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THE' UAIUIH DAILY .-..TIMES, HA1UIE, VT., THURSDAY, OCTOIiER 28, 101.5..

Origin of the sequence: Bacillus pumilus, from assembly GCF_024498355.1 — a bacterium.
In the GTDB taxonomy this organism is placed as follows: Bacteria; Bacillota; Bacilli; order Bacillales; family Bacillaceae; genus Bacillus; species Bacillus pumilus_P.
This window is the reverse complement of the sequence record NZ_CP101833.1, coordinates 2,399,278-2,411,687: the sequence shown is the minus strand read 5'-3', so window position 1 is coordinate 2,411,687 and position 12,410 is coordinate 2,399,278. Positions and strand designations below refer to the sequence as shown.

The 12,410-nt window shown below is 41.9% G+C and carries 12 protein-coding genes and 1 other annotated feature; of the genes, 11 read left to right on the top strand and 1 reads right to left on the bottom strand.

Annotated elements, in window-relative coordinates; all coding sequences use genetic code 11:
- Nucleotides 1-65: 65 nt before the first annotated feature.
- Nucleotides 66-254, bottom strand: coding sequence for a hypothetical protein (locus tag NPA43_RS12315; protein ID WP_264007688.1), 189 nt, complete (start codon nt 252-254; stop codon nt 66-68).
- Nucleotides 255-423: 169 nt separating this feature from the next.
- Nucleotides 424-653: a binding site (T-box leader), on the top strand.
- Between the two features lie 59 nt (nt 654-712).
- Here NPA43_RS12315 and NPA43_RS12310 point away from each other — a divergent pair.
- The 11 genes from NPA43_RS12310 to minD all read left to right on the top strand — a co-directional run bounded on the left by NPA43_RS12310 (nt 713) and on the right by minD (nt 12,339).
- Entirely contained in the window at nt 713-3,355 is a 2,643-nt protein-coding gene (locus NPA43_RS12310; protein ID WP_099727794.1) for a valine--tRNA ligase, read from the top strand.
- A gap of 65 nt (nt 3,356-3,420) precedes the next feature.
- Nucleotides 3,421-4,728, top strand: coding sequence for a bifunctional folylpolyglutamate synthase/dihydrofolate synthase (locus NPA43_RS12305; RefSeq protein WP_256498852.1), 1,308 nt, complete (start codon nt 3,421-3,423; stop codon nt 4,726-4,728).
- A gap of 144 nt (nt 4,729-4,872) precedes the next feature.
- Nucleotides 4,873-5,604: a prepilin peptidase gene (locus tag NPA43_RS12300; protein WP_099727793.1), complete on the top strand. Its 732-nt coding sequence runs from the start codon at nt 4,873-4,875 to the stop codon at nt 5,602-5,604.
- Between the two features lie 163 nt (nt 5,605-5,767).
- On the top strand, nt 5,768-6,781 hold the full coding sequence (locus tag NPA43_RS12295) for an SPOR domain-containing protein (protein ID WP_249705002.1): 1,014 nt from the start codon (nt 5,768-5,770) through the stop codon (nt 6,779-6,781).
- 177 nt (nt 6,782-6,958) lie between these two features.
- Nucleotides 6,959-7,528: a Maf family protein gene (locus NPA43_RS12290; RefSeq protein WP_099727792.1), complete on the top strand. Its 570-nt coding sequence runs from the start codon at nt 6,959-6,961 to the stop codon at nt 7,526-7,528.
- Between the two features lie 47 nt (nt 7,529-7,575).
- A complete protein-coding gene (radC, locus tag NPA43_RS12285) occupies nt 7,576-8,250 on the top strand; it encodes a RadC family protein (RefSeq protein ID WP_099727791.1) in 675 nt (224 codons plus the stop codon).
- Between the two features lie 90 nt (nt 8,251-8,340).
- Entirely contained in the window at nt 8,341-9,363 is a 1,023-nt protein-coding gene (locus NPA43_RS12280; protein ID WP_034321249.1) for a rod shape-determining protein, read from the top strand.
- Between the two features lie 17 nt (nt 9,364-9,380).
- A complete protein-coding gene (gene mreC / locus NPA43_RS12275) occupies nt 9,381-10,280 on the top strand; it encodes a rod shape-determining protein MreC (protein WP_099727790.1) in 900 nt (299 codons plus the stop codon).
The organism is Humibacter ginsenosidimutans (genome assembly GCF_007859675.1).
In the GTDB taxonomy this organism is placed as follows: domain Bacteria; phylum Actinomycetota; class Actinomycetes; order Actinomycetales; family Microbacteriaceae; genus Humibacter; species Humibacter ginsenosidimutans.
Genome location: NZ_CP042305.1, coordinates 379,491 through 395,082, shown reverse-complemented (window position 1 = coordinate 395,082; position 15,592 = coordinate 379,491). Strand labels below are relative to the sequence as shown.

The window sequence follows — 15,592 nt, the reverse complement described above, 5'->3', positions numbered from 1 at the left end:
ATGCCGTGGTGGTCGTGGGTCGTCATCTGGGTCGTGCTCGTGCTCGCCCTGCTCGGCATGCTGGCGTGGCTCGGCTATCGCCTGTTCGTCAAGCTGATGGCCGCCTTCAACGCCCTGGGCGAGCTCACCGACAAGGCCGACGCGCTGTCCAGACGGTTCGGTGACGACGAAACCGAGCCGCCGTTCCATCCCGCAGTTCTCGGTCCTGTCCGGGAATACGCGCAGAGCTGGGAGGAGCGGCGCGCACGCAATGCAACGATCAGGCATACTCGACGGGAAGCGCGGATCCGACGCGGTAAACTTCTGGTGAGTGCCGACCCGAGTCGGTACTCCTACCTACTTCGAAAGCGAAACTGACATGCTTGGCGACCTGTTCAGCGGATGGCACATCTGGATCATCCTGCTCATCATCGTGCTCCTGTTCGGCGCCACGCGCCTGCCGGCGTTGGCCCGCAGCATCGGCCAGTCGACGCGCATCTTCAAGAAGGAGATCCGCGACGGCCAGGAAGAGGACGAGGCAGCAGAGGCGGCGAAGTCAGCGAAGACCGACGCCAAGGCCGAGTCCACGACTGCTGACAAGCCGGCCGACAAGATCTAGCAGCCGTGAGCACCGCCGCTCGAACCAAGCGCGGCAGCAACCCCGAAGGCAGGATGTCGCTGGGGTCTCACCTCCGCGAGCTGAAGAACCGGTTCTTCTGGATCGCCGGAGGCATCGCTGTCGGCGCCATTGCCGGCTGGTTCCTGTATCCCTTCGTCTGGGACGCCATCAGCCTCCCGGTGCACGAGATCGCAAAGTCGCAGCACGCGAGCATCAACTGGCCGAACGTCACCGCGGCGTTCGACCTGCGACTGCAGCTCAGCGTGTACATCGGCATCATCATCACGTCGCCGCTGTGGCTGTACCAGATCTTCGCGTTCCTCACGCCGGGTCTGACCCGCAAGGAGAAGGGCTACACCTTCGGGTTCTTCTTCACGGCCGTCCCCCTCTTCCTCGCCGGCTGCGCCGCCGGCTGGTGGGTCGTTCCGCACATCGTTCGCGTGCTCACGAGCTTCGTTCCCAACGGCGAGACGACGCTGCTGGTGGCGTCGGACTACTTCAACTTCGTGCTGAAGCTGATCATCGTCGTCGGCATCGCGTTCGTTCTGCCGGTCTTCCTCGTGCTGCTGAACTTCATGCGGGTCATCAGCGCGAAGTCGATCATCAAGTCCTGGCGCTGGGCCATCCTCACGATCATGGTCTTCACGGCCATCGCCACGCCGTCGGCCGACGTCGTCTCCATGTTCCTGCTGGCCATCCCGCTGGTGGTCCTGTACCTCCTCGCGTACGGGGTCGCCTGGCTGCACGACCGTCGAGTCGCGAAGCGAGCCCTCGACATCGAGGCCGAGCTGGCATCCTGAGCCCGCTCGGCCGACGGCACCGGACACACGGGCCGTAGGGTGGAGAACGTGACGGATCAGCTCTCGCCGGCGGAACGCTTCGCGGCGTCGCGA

YALE THINKS CASE CLOSED .And Rather Shies at Har vard's Request for Re ' instatement OF FIVE ATHLETES RECENTLY BARRED Kindly Feeling Has, How ever, Cemented Ties Between Them New Havtn, Cotvn., Oct. 28. Although Yale has received a formal request from Hutvard that Harry he Uore and Hilly Easton of tlio footbul! eleven Bnd Mil bum, Pumpelly and Rhet of the baseball nine be allowed to compete again in Vale athletics no such communication has been received from Princeton. It is doubtful, however, whether Yale would declare the five athletes eligible again, even with a request from the Mew Jersey institution. The opinion, is held bv tho Yale athletic committee that the athletes violated a rule that was clear ly defined, although tho circumstances were extenuating in nature, the athletes asserting that they placed .themselves in the hands of tlieir coach, Tommers. .and Captain Middlebrook in making the arrangement for their utay at Quogue, L. 1., and that they thought that they were safe from ineligibility invasion danger in leaving the details to the base ball officials. A member of the Yale eligibility com . inittee said yesterday: "Yale acted on the cases on their merits, on the evidence presented and will act on all such cases frankly, with the rules considered as they stand, not what thev snould or might be. If the rule is a bad one Princeton, Harvard and Yale must work out a better one, but wj purpose to live up to our own laws." Instead of a break between Prince ton, Harvard and Yale being made pos- ' Bible by the incident, the three have been drawn more closely together than ever before and a break been made impossi ble for years, if at all. The case of the live Yale men has been the first test of the new triangular athletic agreement for which Yale has been striving in years. Yale men believe that they have convinced Harvard and lrinceton of their sincerity in living up to the ath letic requirements and one of the most prominent athletic officials in Yalo said yesterday that Yale regarded Priceton athletics exceeded by ono in their free dom from ineligibility violations. With this mutual good understanding among the members the (air is cleared for taking up the Mrge' number of cases which will be considered before long of athletes from the three universities. The task of effecting a perfect under standing had been completed and the recommendation of the Yale Daily News that a triangular committee from the three universities be chosen is believed at Yale to lie a feature to be carried out in future football seasons. Eligibility committees of the three universities are (innovations of recent date. Formerly the -eligibility compli cations were settled by the athletic committees, but the wrangles which aroe are now regarded as hMorie and ! impossible of rcixtition. Certainly no Yale athlete will be retained in sport, who is regarded by Princeton and Har vard as iticliegible. The formation of the joint eligibility committee of the three universities is all that is now felt to be necessary to niske permanent the pood understanding which has mutually leen reached. Another link In the chain of good un WOMEN SUFFERERS NEED SWAMPROOT. Thousands iixn thousand of women have kidney and bladder trouble and ner siiKpcrt it. Women's complaint often prove to be nothing rise but kidney trouble, or the remit uf kidney or bladder, diwa. If the kidmtt are not ia a healthy condition, they ny su the other organ to become dioeid. You my fuller a preat de with pain in the back, headache, of ambition. fiiTinu'iiim awd iny be d.iident and in liable. I hi ii 't delay starting treatment. Dr Kilmer's Smp Knot, a phj x isn's pre scription, obtained at any drug store, re store health the kidney and is jut the remedy n-id.d to ven-ome sura -ond.tnit. ; a .V cent r (l.oo. bottle i.-nmdi-t"lv from r drug 1nt. Jl.ireT, if V'rtt ih frt to tet thia gret jr-rat ion, ix-nd ten fiit t Ir. Kilmer A ( I; nthamton, X. Y, fr a WlfTjle buttle. le) J ,t if-g be e. motion 1 r.arre 1'y Tun - Ad. G oodSyear M,Aea3 Fortified Tirci gpf ' a For Sale! Two acconJ-hanJ Fords Call and ce them be fore b'j) H. F. Ctliar & Sen SCROFULA AND ALL HUMORS GIVE WAY There are many things learned from experience and observation that the old er generation should impress upon the younger. Among them is the fact that scrofula and other humors, which pro duce eczema, boils, pimples and other eruptions, can bo most successfully treated with Hood a Sarsaparilla. This great medicine Is a peculiar com bination of remarkably effective blood purifying and health-giving roots, barks and herbs, which are gathered especially for it. Hood's Sarsaparilla has stood the test of 40 years.. Get a bottle to-day now from your nearest drug store. Always keep it on hand, Advt. derstanding that hns been forged by the Rig Three, is the action of Capt. Aleck Wilson, last sprinir. in inviting here Frank Glick and Ned Mahan, the Prince ton and Harvard captains, for confer ences on several . occasions. They dis cussed all sorts of questions connected with the coming football season. New Haven being geographically, a centre be tween Prineoton and Cambridge the con ferences were all held here. The re sult was the closest bond of sympathy that was ever interwoven into the foot ball teams from the three big universi ties for a single season. Nearly every executive detail which could be consid ered was discussed and adjusted and the sport was put on a firmer basis than ever before by the talks and vis its. Capt. Aleck Wilson summed up the visits and the talks, and also showed his own calibre as a sportsman when he said recently in talking to a friend of the visits of the Harvard and Princeton captainsi "Ned Mahan and Frank GlieK are my personal friends. I have known them both for years and I pride their friend ship highly. Why shouldn't we be close friends as football captains! Why shouldn't we talk over together the th in cm that we regard good for the snort? We may be able to avoid mis takes if we do so. WTe all love football and, if we can make it better, we want to. It's the greatest game that was ever invented and we all want to im prove it if possible. "When Ned Ma han and I or Frank Glick and I get on the field we are going to try our best to win by every fnir means we know, but when the game is over, I'm going to take the other captain by the arm say: 'Ned,' or 'Frank,' where's the party to-night?" WANT TRINITY PLAYER RULED OFF TEAM New York Universitly Takes Action Against George Brickley of Trinity Two Teams Soon Meet. New York, Oct. 2. Following the policy adopted by Williams last week, the New lork university athletic coun cil announced yesterday afternoon that a semi-professional protest has been sent to the I runty college faculty commit tee on athletics, suggesting the dis qualification of (Joorge Brickley, a play er on Trinity's team. The communication as a preface calls attention to the long existing custom of holding an annual football game be tween the two institutions on election day. As the next game on the schedule is with Trinity, New York, although not threatening any definite action for the violation of the intercollegiate rule which forbids the playing of a man who has received any remuneration for his "thl.-tir abilities, makes mention of the fact that the faculty at the Heights has enforced this rule strictly at all times and often has debarred men from competing in college spurts because they were ineligible aa a result of this regu lation. At the same time New York nnirersi ty clearly intimates that it is nut only the plsying of Brickley on Tuesday to whieh is an objection, but also Trinity' failure to comply with the rules laid down for the regulation of smatenr ath letic team. The note l" showed the unequal baxi Um which the game would lie played if profeasionala wen- al lowed on one team and not the other. It further requeats thst if any men on the team are ineligible according to the regulation of the Intercollegiate Ath letic aaaociation they be removed be fore Nov. t. The signatures annried to the pro teat were T. F. Jones, chair mas of the faeulty committer on atudent organ ica tiona. 'and Martin Wfcite, firat vice pres ident of the athletic association. SEEK TO CLOSE BREACH AMONG EPISCOPALIANS Peaceful Overt s re Made ia the Contest Over Senflinc Delegates T Panama. New York, Ot. Sa. Efforts were be ing made yeaterday to prevent a widen ing ( the breach in t ! IVoteatant Epi-eff-l ehunh that faulted in the reatgna Ikd 7 m-4 y of three UaHop and t M!"f wirml-r ef the Ixiard vt biimimmi. rerfl Mfrtare were made bfor the SiiuKipi t!y rernnvrned yeter4ay. Seter! ie.!ifij rhttrc d jrtntrtet were attempt ;ig to bring ahmit a rwmpromise and eiir the w iti.i.-s al of the resign 11 fee j'tirdn-en h rei-l a"td flr tKv tmA f . ' a. . 1 t n fetrv. 4 ! ImvA .ff tii!.iwif frra rftipg tn m-ttS d 1-f st--a ' tl I 'an Prt"iM em.rrM to ! Vd in patra m ebra'T. fttahnn I'et .M H. V , be? f f IhJ T-a-. W.. 4 ia'H uh by the l'.ppl ! t. rf t irt4 a f rft t the h f aa tatlunie bun H fee tl. vpi ( !' Parian. muTt was t oei i r '"f b-n i f.f On- wi ! A fVrtrl t N.mth in t -rnttant faith t en 1iri r f? iih J t.l.' t t i f Wj te air aa 4 artVd t'.-t t I'mn rtf r'mt t'4 r,r T Htwt.'te t tw lt'ii Catll'f K. l.t n !i I'. lit t'. Ti-.l tl f '! "' ! rS. Tla ' ft w re r: !'."" f V . l. C; V- ,': mm mt 'r-irtt. Y'vt t In. f" V.'i,-jar T. Vnr-'-'t-r Tr:fi.fv .... --k "! N P. t wt. Hrn l A v. !!; rmtlta.'ral. V ". NO GENERAL STRIKE YET Until Government Agent In vestigates Transporta tion Conditions BOSTON IS ASSURED BY MAYOR CURLEY General Strike Would Affect 15,000 Men, It Is Believed Boston, Oct. 28. That the calling of a general transportation strike in Boston will be postponed until James A. Smyth, representing Secretary Wilson of the de partment of commerce and labor, has had a chance to make an inquiry, was an assurance made to Mayor Curlcy at a conference over the freight handlers strike in city hall yesterday. This pledge was made by officers of the Central I- bor union, who represented the freight handlers at the meeting. The Central Labor union has no power to call a gen eral strike, but it was said at the meet ing that no general walk out could be caused without its indorsement. Mr. Smyth arrived in Boston yester day to see what the government eould do to avert a traffic tie-up in the Boston district. He attended the city hall meet ing and his presence seemed to give the representatives of labor hope that the threatened transportation, which would affect more than 15,000 at the outset, would be averted. ' Although invited, none , of the three railroads sent envoys to the meeting. Letters, however, were received from all three by the mayor. The Boston & Maine and the Boston & Albany took the ground in their communications that there ''was nothing to arbitrate," and for that reason no good reason obtained, it was said, why they should be represent ed. The New Haven was more cordial. The letter from that road said that offi cers of the road were in attendance at meetings yesterday in New York and N'ew Haven, but promised that when President Elliott returned to the city he would call upon the mayor and explain verbally the position of that system. The Central Labor union was repre sented at the meeting by H. P. Jennings, president; John Mcl)onald, vice-presi dent; and John Senton of the executive board. Arthur Huddell, business agent of the Building Trades council of Bos ton, also was present, as was the mayor. At the close of the conference Mayor Curley issued a statement in which he declared "it is difficult to understand the attitude of the railroads in view of the extremely reasonable position taken by the employes." The official of the C. U U. told the mayor the contemplated transportation strike would involve .3,700 truck team sters, 9,000 other teamsters, including those employed by department stores, and a great number of stationary en gineers employed in power houses. The clerks of the Boston & Albany and the New Haven are affiliated with the A. F. of L. and trould probably strike. The clerks of the B. & M. are connected with the Knight of Labor and their action i regarded at problematical. Mr. Smyths investigation of condi tions began yesterday afternoon. On nis report will hang a great freight tie-up. NOSE CLOGGED FROM A COLD 0B CATARRH Apply Cream la NoatriLs To Open Lp Air Passage. Ah I What relief! Your flogged nos tril open right up, the air passage of vour head are cler, and you can breathe freely. No more hawking, snuffling, mu eon discharge, headache, drynras no struggling for breath at night; your cold or catarrh i gone. I)ont stay atuffed up! Ot a small bottle of Ely's Cream Balm from your druggist now. Apply a little if thi fragrant, antiseptic cream in your tioa trils, let it penetrate through every air page of the head; soothe and heal the swollen, inflamed mucous membrane. pv. iiut yon instant relief. Ely' Cream Balm i juat what every cold and ratarrh auf fwer has tier a seeking. It's just splen did. A dr. BARRE PEOPLE PRAISE SIMPLE MIXTURE Many in P.arre .raie the simple mia ture f buckthorn bark, flycTine, Hj' known as AHh-r-l-ka. This rem.y ia the moat HIOHlV,H bnH lenf rTer ald. Wing e en o1 oeeiifu!!j' in apr-ndti. K SlaiVFl'L re Iwve almt ANY CAF. of eontif iim. mniT m (ry tonai-h. ONK MIN Xl F. after Vn take it. the pae rumble nd pa wt. Adlet-i ka -arnt rt ijx mni the IN'STANT a'ticn i urptiair Cnmminp A Iei, driu,pta, H Nnrth Msi tr. Ad. Eeller Than Gold Dollars at fifty Cents I rt your Fur rrmoj tltd and repaired now while the ncsson it yourX I'cr we I ruthed to the limit SLIGHT LEAK LED TO DOOM U. S. Submarine F-4 Dived to the Bottom Despite Frantic Efforts GRAPHIC DESCRIPTION OF THE TRAGEDY Is Furnished in Official Re port of the Findings by Inquiry Board Washington, D. C, Oct. 28. A graphic story of the battle for life waged In vain 800 feetbeneath tho surface of the sea bv the 21 men who perished in the navy's submarine F-4 Ust March at Honolulu is toM in the final report on the loss of the vessel submitted by a board of inquiry headed by Rear Admiral Bu sen and made public to-day. Examination of the wrecked hull after it had been brought to the surface and placed in drydock con vineed the board that the disaster was caused bv a leak resultinir from a cor roded ba'tterv lining, and the failure of the boat through poor diving qualities to respond promptly to the rudder cnange winch should have returned ner to me surface. Discarding the theory once advanced that chlorine gas brought quick relief in death to the crew, the board from signs within the rusted and battered hulk nieces out in its report a dramatic ac count of how the doomed men strove des neratelv to save themselves as their ves sel sank to the bottom." Fifteen met death in the engine room, where they sought refuge at the last; six died at their posts in the flooded forward com partmenfc. All members of the ship's company sre absolved from blame in this tribute; "From the facts established, we find that the accident resulting in disaster to the U. S. S. submarine F-4 on March 25, 1915. was not due to carelessness, negli gence or inefficiency on the part of the oflicera or men of the vessel and that, furthermore, the persoisnej remained at their respective stations until all effec tive means employed to avert the dis aster impending had failed and thereafter sought refuce." After a review of all the facts estab lished in the investigation, the board states, its conception of the disaster a follows: "The primary cause of the disaster waa the corroded condition of the lead lining of the battery tanjc and. in conse quence, of certain rivets in the port wall of the forward battery steel tank. "The si-condary cause were-- "A. The poor diving qualities of the vessel, and . ! - "D. The consequent failure of the ves sel promptly to respond to measures tak en to bring" her to the surface. "Unknown to the commanding officer, the vessel acquired some negative buoy, ancy forward of the center of gravity, through the leaky rivet in the port wall of the forward battery steel tank. "Water accumulated in the forward battery lead lined tank and, through cor roded slop tanks, overflowed into the bat tery cells in contact with suphiiric acid in the cells generating chlorine gas. "The vesael developed strong tend ency to dive. "I'pon these intimations of danger, ther followed: I'p rudder, but, due to the poor div ing qualities of the vessel, aggravated by the additional quantity of water taken in through the ort wall of the forward battery tank, Teasel did not respond, but, fact, continued to descend, and down ward momentum gained before profilers were stopped. "Automatic blow was tripped, and blow valve on auxiliary tsnk opened. "In the endeavor to check the down ward momentum nisnenrering with pro peller prolibly tok place. "Tha appreciable length of time requi ite for air to build up in ballast tanks for the expulsion of sufficient quntiti- of water reulti in vraael reaching crushing depth. "Seams of the ee began to open and probably through oen t'r-h tulie and aeam water entered the ves sel. A condition of poitie buoyancy was never attained. "There followed actual disaster. "Vessel began filling w ith water. "Personnel abandoned station, and many sought refuj: la the mgine room, closing it door. "t nder gnat preasnre. engine room bulkhead failed auddeiilv, bving, 'Vraael on Udtora, conn let ly tiooded." From it lamination of tie ale f the automatic deii wl.kh et t- erl wter fn.ra tte veel' bl!t tank at a depth ,f 1"0 feet required J by departmental regulation, the lKrdj found 1 1 a t the ii'til wbuti stsrlel the F 4 "n bet downward plunge bad w--urred lf.re the l' fi"-t mark rese'wd. The nxt effect. procedure for adding t'e boat t the surface wa promptly carried ot t. diting rnddet wera et to send bet if ard. vsltea 'wned tfl nipty the forward btlat tatik and t bn-trie. -r"r started t drive liet tife ward, all w it (..tit aa.l. It waa tVn w.ma fneirKT of the rTew rushed irt" the enpine r'-m i ore pa rt ner t wd i'x-r .f tSe l-uSthed tit ! 4. ? if ll I ! wera f m 1 i)fr and irtnn tli f-t and tlw j-,t.'m -f !. and rndlT 1K tsrd rtw 'u Wd t'.at "Snrne irn n M r n.l r of t 'e fr "fsn- slrve nd U- f aitinw 'r at le'i aSrart time a'tr ti v-l,-rrene Hk t tV ! s'tef j Tl.e Wrd lt te prisnary ea H :i'e faper f-i s -4 -f t'e sit ;n rii i Im'l bewd. la ll w i-in1i(ii t wi "np tsrltt nd l.nit'f ' bs,terf :fe4 tar l fmm4 rir-.Vd and t.-.- . ' t ' rre"asn) Tan't "4 e. ( t W"-1- 1 s . isim in j u-it " , n He !-!. ( Hatt-rr .( t V.a nt fwel f j n rjin-t wstxiu. nJ tht j 7 ie mr-m . ela T !-' ' orrairTw-4 ewr ft Mafw . Ji. t J 4 n t " j A N-a an? r, f e.-, tt-i . -i- -s f'wjs.'f t . r sj-n T'-'-w) At-1 f A Good Raincoat Makes You Weatherproof ' Makes you proof against the worst rainstorm particularly useful against the sudden kind that come up when they are least expected. . Makes you coldproof in any moderately cold weather, and many men wear nothing but one of these rain ; coats throughout the winter. You need to see them to ap preciate them. : . .. ' Moore & Owens "Barn's Leading Clothiers, 122 North Main St., Tel.66-W ward batter steel tank, in wake of frame number 51, found to leaK sugniiy under even a small head of water not more than one foot to which this por tion of tank eould be subjected in dock, and, therefore, "On the dive of March 25, 1915, this corroded rivet leaked considerably, "Due to inevitable short-circuit or heavy ground, caused by flooding of cells through slop tanks, in the presence of chlorine and free hydrogen (or, in the presence of free hydrogen alone, if in suflicient quantity) electric arc struck, and therefore, "An explosion occurred. "A battery fire of limited extent oc curred in the forward battery positive cell; but, nevertheless, this battery fire was not the primary cause of the dis aster. "Leak found In port wall of forward battery steel tank; probable leaks around certain otliet'crrroded rivets in both bat tery tanks;-probable leak through open torpedo tube; otherwise, no positive evi dence found a to where leakage oc curred; and, therefore, "The vessel began to leak through open seam when, or before, the depth of 300 feet was reached, and at such a rate that the weight if water coming in was; gt eater than the weight of water being expelled from the ballast tanks; and, furthermore, "The experimental propellers so sub stituted probably' so effected the influ ence of the after diving rudders as to make it difficult for the diving rudder man to control the vessel; and, further more "The poor diving qualitie consequent ion the change of propeCers were the upon secondary cause of the disaster. "Air vslve 'found open on forward main, middle main, auxiliary, and aftr main ballast tanks, and, therefore, "In the endeavor to check the vessel' downward momentum, the interval of time requisite for the expulsion of suffi cient qusntities of water permitted the vessel to reach crushing depths. Excursion To Montreal via Central Ver mont Railway Friday, November 3. Only $175 for the round trip from Willi mstown, Barre and .noiiipeuer. i r .1:..- I Tickets good going on trains, leaving v ii- j iamstown 7:30 a. m.. 10:.Vi a. tn. and H:tn P. m. Barre 8:12 a. m., 3:30 P. ro. an 1 Ij .) p. ni.; Montpeiier Biis i, m, jih . I . - ... , i- ... 1 p. m. anl :is p. m. rinsi return imnv to hae Montreal until M'-ndav, Novem- birfl. See flyer for further particular.; VAVAVAVAVAVAVAVAVAVAVAVAVyAV 5 5 I rette. So do w II II II find year-Vound "Perfect Satis faction" in tho Quality of wonderful Turkish Blend tho largest selling retto In America. In h4r CJ ! ti, IPbr tm tt v4 t3 mJ& r UNDER-SEA SPEED IS THE SOLUTION Naval Officials Believe that it Is More Essential Than Faster Vessels On the Surface. Washington, D. C, Oct. 28. If subma rines are to made more effective, naval experts believe they muat have a greater cruising radius and greater speed in traveling under water to escape more readily from their enemy on the sur face. Discussion among naval officers has developed that under-water speed and radius is the important tiling and not speed on the surface. This is be lieved to lie the lesson of the European war and the condition in the North sea, which hns enabled the British tp put an end for the present to the German sub marine activity. The British navy is now said to have sunk an im-umcrable host of small boats searching for sub marines that tho instant a German un-der-water craft shows itself the little boats "cover" the sea for miles around and the fate of the submarine is sealed. If the submarines developed a high speed under water they could rid themselves of this danger. For this reason, it is stated thst Con gress when it inserted provisions in the naval appropriations bill calling for high surface speed for submarines, was en tirely misled. It is even contended that the large seagoing nubmurint ctietiiif.1 iVKUklth miv not be one bit more elfec- tire the roast defense type, for the Teiim,n that while they will have a greater surface cruising radius their abil ity to escape under water will be no greater than that of the 6(KI-ton craft, cohting about $.11)0.000. It is contended that the coast defense type of about 5' tons is too small and that the German U-boat type, about WH) tons, i ideal and ha never been im proved upon in respect to si.e. What ever the )a-k of ability of the U-boat to escape from their pursuing enemie in the North sea, they have shown a good rruising radius. They have demon strated, it is said, that they can remain WV from their base for twenty-one , - . . . .,.wi if llf ,u. ,,jml,rie now in commission in the tint, imi iv w'uuuiii ii .United Mates eould do that. Hvdro-Aeroplanea Received. , , , , . EV.,,v maw h vtrn-aeriirilane liave been - i - - - received at the navy aeronautic station at l'ensacola, F!a, and the first navy CIGARETTES Tho Oriental counts that day lost on which he smokes no ciga millions of MECCA clga -w dirigible will be delivered at the station within the next three weeks. Reports from, tho station to the navy depart ment said extensive bomb-dropping ex periments had been made recently dur ing the training work and that a launch ing device on the cruiser North Carolina had been successfully tested. Old Names for Battle Cruisers. Six battle cruisers are provided for in the present naval program and it ia sug gested that the following names be giv en them : flagship, the Bonhamme Richard, the Ranger, the Lexington, the Constitution, the Constellation and the Intrepid. The Bonhoinme Richard and the Ranger were the famous raiders of John Paul Jones. The Lexington was the flagship of Commodore Barcy, the father of the American navy, and was probably the first American warship to cause an enemy vessel to strike her colors. The Constitution and the Con stellation would commemorate , the achievements of the navy in the war of 1812, while the Intrepid would bring to mind the brave act of Decatur in the war with Tripoli. SHELLS EXPLODE CLOSE TO KING GEORGE Four Projectiles Land Close By During Visit To Allied Trenches With French President. Paris, Oct. 28 Four shells exploded only 200 yards from King George of Eng land and President Poincare of Franco during their visit to the front Tuesday, according to a Temps correspondent back of the firing line. The king and the president, with the prince of Wales and General Joffre, say the dispatch, had taken a point of observation when a German battery fired two heavy salvos. resulting in the explosion ot eiieiis near the official party. The party left shortly afterwards, felicitations being exchanged between the British ruler and the French executive and the high officers at hte frout. Wilson Has New Social Secretary. Washington, D. C, Oct. 29 The White House has a new social secretary, Miss Edith Benham. daughter of the lata Rear Admiral Benham, yesterday being appointed to take charge of the social duties of the executive mansion. rAyAVVAVAVAya I S S aw' s smokers, who Hit? P. " jT I. STEKOLCHICK p-ar-ira! rmr a-N 1 ..,f tv t t-a l fiT !). fri lit a it t Vt! A 4 tt -"-'it IWtK 7 - fwat;t3 tt t L VasM, ft "V v-r-i'i t t